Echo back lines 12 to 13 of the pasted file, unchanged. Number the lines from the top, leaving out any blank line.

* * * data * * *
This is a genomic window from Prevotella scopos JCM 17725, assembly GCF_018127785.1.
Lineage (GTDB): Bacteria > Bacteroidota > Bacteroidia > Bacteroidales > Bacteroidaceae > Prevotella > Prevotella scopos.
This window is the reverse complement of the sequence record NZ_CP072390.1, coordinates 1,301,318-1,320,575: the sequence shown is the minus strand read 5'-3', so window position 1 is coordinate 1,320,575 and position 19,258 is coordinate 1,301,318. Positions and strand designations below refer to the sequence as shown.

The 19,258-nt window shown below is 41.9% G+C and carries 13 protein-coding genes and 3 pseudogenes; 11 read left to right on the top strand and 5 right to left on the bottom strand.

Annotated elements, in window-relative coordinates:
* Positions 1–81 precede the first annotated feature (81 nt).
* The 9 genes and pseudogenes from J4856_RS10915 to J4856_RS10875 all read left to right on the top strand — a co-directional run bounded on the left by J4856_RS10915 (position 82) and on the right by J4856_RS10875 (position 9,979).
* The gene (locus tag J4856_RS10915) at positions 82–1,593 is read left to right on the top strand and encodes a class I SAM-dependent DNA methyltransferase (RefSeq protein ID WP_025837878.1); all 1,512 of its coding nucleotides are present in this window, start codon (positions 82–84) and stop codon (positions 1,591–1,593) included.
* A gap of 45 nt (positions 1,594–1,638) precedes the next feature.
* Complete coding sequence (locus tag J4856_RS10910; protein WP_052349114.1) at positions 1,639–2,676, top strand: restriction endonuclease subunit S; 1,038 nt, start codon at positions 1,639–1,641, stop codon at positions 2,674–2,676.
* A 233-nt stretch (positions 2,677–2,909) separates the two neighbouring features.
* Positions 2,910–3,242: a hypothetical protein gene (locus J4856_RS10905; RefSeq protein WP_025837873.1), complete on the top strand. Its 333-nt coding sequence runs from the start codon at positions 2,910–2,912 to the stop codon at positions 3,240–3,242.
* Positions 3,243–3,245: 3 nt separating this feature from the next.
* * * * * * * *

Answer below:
* Positions 2,910–3,242: a hypothetical protein gene (locus J4856_RS10905; RefSeq protein WP_025837873.1), complete on the top strand. Its 333-nt coding sequence runs from the start codon at positions 2,910–2,912 to the stop codon at positions 3,240–3,242.
* Positions 3,243–3,245: 3 nt separating this feature from the next.